Livingston boat ramps and dolly

Not long ago I acquired a free 9 foot 160 pound double hull fiberglass Livingston boat. Unfortunately (or fortunately) it came without a trailer or wheels to move it around once on land. My truck has an 8 foot bed, and after taking some measurements I realized the boat could fit in the bed. The boat came with swinging wheel brackets (but no wheels) but were poorly attached to the rear transom. After looking up the cost of  wheels and a used trailer, I figured I could make something that would work.

These are the ramps I came up with. I found two 4″ wide plastic boat trailer guide wheels at my local marine store, and purchased two 2×4’s, four 1×2’s, found some plywood scraps and a handful of screws. The guide wheels came with 3/4″ axle holes, but I found some PVC tubing laying around that worked as sleeves so I could use several 1/2″ bolts I had laying around. It helps to collect nuts, bolts and washers. Any hardware for that matter. My dad taught me that.

In this picture you can see the slight curved cut in the plywood just below the wheels that attach the tailgate. This rocker compensates for varying angles the ramps will encounter when loading and unloading.

Here you can see the 1/2″ plywood spacer added on the right to get the 4″ width I needed for the guide wheels. The hook shape in the plywood prevents the ramps from moving forward when loading the boat. To prevent the ramps from dropping off when unloading I try to push the ramp ends in the ground somewhat if there’s soft ground. If there’s pavement, I’m just keep my eye on any ramp movement. I cut the 1×2’s at an angle to create a trough that matched the bottom of the boat hull.  Candle wax was rubbed in the wood grooves to make it easier when sliding the boat on the ramps.  I also added index marks with a felt pen on the edge of the tailgate to get the proper spacing for the ramps.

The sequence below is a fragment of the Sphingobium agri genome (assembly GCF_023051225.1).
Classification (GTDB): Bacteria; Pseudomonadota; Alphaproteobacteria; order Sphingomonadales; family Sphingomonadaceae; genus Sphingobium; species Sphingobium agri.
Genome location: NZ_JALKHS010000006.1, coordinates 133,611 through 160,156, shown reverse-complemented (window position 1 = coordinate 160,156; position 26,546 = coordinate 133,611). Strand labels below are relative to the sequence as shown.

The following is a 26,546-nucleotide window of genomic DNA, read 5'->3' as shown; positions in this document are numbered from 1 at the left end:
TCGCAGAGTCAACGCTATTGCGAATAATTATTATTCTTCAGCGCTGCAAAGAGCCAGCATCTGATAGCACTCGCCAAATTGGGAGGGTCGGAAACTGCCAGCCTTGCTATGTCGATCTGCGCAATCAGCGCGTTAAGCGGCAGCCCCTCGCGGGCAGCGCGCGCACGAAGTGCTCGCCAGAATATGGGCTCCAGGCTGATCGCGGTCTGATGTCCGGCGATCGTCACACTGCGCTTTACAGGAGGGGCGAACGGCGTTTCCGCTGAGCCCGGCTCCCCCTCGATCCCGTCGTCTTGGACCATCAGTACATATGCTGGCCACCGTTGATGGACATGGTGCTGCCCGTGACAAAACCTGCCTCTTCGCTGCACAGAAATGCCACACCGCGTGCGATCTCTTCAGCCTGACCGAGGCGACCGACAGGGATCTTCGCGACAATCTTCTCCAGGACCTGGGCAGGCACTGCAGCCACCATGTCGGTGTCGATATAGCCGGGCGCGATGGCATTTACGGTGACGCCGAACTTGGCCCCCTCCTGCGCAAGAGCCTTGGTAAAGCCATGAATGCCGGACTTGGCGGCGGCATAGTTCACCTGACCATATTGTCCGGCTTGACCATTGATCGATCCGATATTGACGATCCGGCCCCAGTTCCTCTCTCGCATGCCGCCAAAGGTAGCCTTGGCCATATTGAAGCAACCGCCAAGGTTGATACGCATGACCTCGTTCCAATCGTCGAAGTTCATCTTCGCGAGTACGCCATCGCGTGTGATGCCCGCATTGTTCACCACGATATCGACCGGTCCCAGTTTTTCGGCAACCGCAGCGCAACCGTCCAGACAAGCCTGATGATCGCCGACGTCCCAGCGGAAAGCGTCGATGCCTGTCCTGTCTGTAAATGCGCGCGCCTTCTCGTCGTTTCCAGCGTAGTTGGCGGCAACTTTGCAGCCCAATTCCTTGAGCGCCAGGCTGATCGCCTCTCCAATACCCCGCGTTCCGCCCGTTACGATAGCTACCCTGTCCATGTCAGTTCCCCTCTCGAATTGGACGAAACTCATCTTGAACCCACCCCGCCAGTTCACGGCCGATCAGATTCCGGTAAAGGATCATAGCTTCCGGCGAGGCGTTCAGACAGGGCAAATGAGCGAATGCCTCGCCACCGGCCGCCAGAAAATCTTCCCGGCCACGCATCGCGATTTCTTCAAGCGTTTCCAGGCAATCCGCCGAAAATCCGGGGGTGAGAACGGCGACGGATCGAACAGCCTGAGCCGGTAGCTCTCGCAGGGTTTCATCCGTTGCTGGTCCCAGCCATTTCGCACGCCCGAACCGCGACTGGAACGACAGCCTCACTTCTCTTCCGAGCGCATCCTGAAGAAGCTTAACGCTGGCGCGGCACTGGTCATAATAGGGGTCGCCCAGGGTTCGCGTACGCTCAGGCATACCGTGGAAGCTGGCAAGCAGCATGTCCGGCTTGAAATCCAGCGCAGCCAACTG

The guide wheels were positioned a little higher than the top face of the 2×4’s making it a breeze once the boat keels hit the guide wheels.

Here’s what I came up with to get the boat around once on land. This is a two part set-up held together by the steel pin. The section on the left is made up of two cheap Harbor Freight 10″ wheels and a length of 1/2″ square tubing screwed to two 2×4 blocks. PVC was used for spacers including large washers which were positioned to keep the tires from rubbing against the plywood ‘T’ section.

After taking the boat out of the truck I position these wheels a few feet under the boat. The slender wood handle helps me guide the wheels in place.

Piece of cake. And I have a bad back!

Here you can see the groves I added to the lengths of the 2×4 blocks. These are positioned to match the two keels. I stapled on some rubber sheeting to keep the wheels from slipping around when encountering sand or a rocky terrain. This is how the wheels travel around. I made it to fit snug on the boat transom.

Here it is being moved to the gated beach storage area.

Having removable wheels adds a bit of security to having a nefarious character easily walk off with your boat. I also cable lock the boat to the breakwater  wall.